Emerging market equities have had a tough ride over the last several years. In fact, through the end of 2013, the iShares MSCI Emerging Market Equity ETF (NYSEARCA:EEM) has a 3-year annualized performance history of -2.67%. That's certainly not a number that inspires a great deal of confidence, especially when you consider that the iShares Core S&P 500 ETF (NYSEARCA:IVV) has posted a 3-year track record of +16.10% over the same time frame. Clearly the hot money has been chasing domestic equities over stocks in emerging nations.
While many market watchers have predicted that we are going to see a rotation from high priced U.S. stocks to undervalued emerging market countries, I am still not sold on the shift just yet. Instead, I think that there is a much more attractive way to get exposure to emerging market countries with less downside risk. My preferred way to play this opportunity is through the credit markets.
The iShares J.P. Morgan USD Emerging Market Bond ETF (NYSEARCA:EMB) is the largest exchange-traded fund in this space that tracks 229 fixed-income securities in a mix of developing nations. EMB currently has over $3.5 billion in total assets and charges an expense ratio of 0.60%. One of the most attractive qualities of this ETF is its 30-day SEC yield of 5.19% of which dividend are paid monthly. The top three country allocations in EMB are Russia, Mexico, and Turkey.
Because EMB has an effective duration of almost 7 years, it is typically more sensitive to interest rate volatility than more short-term bond funds. In fact, it saw quite a bit of volatility in 2013 when it was hit with the double whammy of rising interest rates and falling EM equity prices. However, since that time it has been able to climb steadily higher and is just peaking back above its 200-day moving average.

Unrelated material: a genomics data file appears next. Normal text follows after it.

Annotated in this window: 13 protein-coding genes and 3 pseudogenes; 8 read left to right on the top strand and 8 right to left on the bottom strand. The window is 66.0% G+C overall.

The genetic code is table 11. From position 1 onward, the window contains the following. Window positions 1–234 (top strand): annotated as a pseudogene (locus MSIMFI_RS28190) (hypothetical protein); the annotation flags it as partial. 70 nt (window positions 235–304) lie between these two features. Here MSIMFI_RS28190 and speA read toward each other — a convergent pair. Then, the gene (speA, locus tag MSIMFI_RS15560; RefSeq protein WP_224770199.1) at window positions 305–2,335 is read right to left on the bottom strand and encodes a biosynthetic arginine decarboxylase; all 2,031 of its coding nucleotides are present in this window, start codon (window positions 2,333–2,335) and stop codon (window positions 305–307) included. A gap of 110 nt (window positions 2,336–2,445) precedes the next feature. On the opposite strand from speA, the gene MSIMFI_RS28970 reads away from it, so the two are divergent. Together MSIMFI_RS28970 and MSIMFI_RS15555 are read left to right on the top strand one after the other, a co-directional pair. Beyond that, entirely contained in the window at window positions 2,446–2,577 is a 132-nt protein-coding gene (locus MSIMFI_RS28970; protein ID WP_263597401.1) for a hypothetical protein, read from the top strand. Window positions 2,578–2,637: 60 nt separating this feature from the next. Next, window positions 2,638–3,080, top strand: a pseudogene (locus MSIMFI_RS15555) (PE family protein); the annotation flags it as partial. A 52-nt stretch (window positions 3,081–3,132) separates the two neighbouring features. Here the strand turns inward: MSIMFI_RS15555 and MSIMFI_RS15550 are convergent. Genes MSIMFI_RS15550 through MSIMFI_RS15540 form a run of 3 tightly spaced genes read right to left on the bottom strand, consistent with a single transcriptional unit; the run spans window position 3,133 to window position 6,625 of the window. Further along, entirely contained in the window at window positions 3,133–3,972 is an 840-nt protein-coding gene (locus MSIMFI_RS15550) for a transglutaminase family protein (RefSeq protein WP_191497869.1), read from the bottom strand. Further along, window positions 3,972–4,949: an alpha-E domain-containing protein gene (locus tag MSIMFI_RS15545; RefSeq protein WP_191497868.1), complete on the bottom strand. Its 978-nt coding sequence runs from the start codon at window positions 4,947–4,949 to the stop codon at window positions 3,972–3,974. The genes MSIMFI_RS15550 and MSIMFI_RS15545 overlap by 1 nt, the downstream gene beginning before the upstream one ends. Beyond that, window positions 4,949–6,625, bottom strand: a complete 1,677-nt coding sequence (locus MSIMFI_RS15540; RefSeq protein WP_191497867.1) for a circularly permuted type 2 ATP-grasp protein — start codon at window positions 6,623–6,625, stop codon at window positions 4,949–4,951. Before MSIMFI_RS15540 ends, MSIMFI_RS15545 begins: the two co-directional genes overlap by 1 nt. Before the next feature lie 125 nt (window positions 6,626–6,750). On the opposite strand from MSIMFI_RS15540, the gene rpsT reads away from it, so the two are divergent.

I recently added this holding to my client accounts as a way of diversifying our portfolio exposure to overseas countries with the expectation of future growth and income. I think that the current interest rate environment will remain accommodative in the near future and additional upside in emerging market credit will likely be fueled by the continued demand for high-yield assets with more reasonable valuations than developed nations.
When you take into account that U.S. high yield corporate bonds as measured by the iShares High Yield Corporate Bond ETF (NYSEARCA:HYG) is trading near all-time highs, it's reasonable to assume that EM bonds of similar yield and credit quality are offering a more attractive value proposition at these current levels. I expect that this divergence will eventually correct and we could see money flow into emerging markets as fixed-income investors seek more diversification overseas this year.
With so much of the exposure in EMB concentrated in sovereign debt, some investors may be looking for an alternative with more traditional corporate holdings. My favorite substitute is the actively managed WisdomTree Emerging Markets Corporate Bond Fund (NASDAQ:EMCB) which has a slightly lower effective duration of 5 years and similar yield of 5.12%. It also has more concentrated holdings in Russia and Brazil than EMB does.
No matter how you structure your income portfolio, I think it makes sense to include a position in emerging market bonds as a way to enhance your yield and seek higher returns. While there is the potential for downside risk if interest rates significantly rise or emerging markets once again experience slowing growth, I think that the risk to reward proposition is reasonable right here. As I always do, I will be approaching this sector with a risk management mindset that takes into account the need to preserve capital should the prevailing trend reverse.
Disclosure: I am long EMB, HYG. I wrote this article myself, and it expresses my own opinions. I am not receiving compensation for it. I have no business relationship with any company whose stock is mentioned in this article.
Additional disclosure: David Fabian, FMD Capital Management, and/or its clients may hold positions in the ETFs and mutual funds mentioned above. The commentary does not constitute individualized investment advice. The opinions offered herein are not personalized recommendations to buy, sell or hold securities.